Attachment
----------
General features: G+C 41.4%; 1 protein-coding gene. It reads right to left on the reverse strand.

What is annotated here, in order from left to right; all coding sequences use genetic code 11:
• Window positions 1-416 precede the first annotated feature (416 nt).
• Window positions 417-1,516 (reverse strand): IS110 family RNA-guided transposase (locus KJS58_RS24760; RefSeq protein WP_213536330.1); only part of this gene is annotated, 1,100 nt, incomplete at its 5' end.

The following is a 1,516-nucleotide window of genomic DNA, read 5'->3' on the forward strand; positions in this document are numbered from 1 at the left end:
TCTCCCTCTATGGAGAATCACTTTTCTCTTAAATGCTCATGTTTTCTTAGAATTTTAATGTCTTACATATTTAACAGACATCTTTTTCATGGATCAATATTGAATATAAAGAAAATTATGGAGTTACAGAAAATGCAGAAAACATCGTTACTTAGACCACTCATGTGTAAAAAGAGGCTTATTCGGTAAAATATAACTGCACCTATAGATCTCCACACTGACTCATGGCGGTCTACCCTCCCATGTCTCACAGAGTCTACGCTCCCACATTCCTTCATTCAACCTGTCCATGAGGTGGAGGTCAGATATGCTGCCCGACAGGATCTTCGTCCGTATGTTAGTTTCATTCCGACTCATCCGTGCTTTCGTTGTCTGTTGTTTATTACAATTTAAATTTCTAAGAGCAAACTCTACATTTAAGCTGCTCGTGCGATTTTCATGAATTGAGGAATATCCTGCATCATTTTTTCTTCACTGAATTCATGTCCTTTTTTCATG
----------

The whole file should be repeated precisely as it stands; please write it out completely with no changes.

General features: G+C 41.4%; 1 protein-coding gene. It reads right to left on the reverse strand.

What is annotated here, in order from left to right; all coding sequences use genetic code 11:
• Window positions 1-416 precede the first annotated feature (416 nt).
• Window positions 417-1,516 (reverse strand): IS110 family RNA-guided transposase (locus KJS58_RS24760; RefSeq protein WP_213536330.1); only part of this gene is annotated, 1,100 nt, incomplete at its 5' end.

The following is a 1,516-nucleotide window of genomic DNA, read 5'->3' on the forward strand; positions in this document are numbered from 1 at the left end:
TCTCCCTCTATGGAGAATCACTTTTCTCTTAAATGCTCATGTTTTCTTAGAATTTTAATGTCTTACATATTTAACAGACATCTTTTTCATGGATCAATATTGAATATAAAGAAAATTATGGAGTTACAGAAAATGCAGAAAACATCGTTACTTAGACCACTCATGTGTAAAAAGAGGCTTATTCGGTAAAATATAACTGCACCTATAGATCTCCACACTGACTCATGGCGGTCTACCCTCCCATGTCTCACAGAGTCTACGCTCCCACATTCCTTCATTCAACCTGTCCATGAGGTGGAGGTCAGATATGCTGCCCGACAGGATCTTCGTCCGTATGTTAGTTTCATTCCGACTCATCCGTGCTTTCGTTGTCTGTTGTTTATTACAATTTAAATTTCTAAGAGCAAACTCTACATTTAAGCTGCTCGTGCGATTTTCATGAATTGAGGAATATCCTGCATCATTTTTTCTTCACTGAATTCATGTCCTTTTTTCATG